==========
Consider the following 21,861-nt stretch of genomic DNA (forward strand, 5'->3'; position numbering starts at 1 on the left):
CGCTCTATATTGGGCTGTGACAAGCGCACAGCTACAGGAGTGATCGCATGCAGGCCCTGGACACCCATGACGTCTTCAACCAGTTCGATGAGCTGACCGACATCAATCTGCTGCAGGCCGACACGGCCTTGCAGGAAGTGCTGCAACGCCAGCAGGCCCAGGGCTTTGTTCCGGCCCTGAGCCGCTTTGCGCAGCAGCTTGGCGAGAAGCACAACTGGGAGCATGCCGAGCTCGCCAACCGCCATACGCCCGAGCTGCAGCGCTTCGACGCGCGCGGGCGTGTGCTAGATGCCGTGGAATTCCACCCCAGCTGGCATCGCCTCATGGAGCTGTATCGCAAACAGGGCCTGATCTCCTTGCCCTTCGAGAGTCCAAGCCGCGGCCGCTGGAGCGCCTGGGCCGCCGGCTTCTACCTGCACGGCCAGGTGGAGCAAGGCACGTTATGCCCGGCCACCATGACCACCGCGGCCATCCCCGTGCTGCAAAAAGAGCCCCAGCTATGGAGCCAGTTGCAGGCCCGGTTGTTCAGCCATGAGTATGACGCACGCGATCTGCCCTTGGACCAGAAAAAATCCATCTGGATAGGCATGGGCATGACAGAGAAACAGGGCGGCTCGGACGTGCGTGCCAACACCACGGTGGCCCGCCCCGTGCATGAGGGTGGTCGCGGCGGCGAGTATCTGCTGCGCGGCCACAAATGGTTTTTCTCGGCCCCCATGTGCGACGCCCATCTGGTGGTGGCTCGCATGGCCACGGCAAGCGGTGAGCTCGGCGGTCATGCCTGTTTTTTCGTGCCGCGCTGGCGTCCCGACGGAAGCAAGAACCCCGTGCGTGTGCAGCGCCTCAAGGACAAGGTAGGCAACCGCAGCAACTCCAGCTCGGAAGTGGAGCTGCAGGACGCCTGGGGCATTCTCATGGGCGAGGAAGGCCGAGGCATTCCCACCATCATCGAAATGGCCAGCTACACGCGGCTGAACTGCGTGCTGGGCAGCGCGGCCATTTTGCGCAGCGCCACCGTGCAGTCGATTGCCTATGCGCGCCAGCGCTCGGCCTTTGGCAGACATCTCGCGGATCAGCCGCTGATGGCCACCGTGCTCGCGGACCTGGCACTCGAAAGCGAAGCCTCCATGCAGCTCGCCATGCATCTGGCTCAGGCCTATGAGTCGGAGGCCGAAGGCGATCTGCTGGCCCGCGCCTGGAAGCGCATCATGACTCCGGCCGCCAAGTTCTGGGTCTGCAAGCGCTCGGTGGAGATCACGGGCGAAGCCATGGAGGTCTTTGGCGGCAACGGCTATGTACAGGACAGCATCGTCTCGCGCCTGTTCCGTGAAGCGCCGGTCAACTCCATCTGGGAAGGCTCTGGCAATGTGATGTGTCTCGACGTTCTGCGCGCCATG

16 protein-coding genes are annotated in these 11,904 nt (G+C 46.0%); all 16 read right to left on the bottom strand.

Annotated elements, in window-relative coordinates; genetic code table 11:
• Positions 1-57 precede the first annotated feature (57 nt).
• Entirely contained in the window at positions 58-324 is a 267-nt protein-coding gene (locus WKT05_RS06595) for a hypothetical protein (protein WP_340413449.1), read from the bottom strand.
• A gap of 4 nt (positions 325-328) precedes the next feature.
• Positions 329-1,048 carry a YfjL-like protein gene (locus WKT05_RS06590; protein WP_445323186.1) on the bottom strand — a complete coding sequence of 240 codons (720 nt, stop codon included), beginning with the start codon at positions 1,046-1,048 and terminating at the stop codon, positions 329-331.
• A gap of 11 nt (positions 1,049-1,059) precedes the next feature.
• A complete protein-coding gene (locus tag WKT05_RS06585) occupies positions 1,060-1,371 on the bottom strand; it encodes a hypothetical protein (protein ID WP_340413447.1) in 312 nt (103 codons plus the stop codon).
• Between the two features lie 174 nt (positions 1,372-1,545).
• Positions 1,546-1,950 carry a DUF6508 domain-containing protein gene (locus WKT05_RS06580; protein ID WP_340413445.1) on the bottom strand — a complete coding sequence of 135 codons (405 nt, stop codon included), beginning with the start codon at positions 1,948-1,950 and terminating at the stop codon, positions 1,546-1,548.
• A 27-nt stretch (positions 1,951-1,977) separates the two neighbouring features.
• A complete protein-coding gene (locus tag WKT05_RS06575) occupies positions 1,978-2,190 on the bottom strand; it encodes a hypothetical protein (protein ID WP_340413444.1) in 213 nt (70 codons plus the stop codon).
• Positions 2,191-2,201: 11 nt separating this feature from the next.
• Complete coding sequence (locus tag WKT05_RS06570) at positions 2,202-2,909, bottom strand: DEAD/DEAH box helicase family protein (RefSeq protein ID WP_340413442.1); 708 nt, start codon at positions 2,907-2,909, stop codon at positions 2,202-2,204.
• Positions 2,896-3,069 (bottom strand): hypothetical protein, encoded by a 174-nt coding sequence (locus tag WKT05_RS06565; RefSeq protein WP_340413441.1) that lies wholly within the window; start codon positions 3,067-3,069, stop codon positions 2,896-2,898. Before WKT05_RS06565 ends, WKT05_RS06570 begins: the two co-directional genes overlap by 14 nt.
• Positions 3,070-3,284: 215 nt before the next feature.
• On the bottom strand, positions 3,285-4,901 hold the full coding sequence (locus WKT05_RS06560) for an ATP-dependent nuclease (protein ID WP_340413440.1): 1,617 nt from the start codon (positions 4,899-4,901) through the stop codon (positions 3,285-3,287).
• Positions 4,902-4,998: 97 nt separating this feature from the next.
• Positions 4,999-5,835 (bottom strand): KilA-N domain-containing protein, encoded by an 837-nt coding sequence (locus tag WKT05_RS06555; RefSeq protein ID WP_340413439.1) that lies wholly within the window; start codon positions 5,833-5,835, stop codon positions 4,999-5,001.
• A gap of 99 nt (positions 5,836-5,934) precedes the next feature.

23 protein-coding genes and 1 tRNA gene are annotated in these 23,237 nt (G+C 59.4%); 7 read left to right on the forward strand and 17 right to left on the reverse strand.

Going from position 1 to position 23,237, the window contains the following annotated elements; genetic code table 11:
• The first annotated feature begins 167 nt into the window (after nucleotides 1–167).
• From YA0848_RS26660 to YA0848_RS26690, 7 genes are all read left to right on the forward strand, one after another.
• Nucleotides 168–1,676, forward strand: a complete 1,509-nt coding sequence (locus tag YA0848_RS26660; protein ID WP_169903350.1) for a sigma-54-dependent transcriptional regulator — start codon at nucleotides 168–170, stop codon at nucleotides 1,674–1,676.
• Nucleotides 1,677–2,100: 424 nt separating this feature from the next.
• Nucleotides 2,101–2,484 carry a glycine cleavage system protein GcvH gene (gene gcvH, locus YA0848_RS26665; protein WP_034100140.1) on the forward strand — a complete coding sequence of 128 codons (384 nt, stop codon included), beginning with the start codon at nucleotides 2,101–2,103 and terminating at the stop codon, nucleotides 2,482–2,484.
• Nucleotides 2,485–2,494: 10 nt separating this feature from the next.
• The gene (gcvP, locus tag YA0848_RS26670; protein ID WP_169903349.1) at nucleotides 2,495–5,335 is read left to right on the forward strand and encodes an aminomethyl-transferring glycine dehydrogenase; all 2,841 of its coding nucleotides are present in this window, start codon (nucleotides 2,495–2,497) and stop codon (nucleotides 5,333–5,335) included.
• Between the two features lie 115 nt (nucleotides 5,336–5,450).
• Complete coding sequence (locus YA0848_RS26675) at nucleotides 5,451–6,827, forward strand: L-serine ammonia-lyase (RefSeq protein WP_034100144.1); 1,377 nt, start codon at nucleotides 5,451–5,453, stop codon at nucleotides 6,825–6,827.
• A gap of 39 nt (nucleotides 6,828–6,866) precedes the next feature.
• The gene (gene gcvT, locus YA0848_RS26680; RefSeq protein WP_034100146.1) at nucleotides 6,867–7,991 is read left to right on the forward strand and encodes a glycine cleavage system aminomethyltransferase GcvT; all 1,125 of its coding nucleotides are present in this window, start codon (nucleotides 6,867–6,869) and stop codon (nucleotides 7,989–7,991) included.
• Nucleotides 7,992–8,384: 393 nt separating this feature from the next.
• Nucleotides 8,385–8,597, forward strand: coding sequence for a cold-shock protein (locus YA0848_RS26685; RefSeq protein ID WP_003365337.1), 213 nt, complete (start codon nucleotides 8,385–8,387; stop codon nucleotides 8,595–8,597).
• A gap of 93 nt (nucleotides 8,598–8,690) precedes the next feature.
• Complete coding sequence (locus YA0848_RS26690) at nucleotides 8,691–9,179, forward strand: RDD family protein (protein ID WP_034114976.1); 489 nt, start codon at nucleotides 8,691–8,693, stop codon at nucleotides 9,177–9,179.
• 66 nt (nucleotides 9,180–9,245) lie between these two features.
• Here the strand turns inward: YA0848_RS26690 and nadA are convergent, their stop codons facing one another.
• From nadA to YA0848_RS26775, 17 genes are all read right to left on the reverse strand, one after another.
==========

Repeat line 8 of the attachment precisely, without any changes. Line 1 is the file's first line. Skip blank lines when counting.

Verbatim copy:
• Positions 329-1,048 carry a YfjL-like protein gene (locus WKT05_RS06590; protein WP_445323186.1) on the bottom strand — a complete coding sequence of 240 codons (720 nt, stop codon included), beginning with the start codon at positions 1,046-1,048 and terminating at the stop codon, positions 329-331.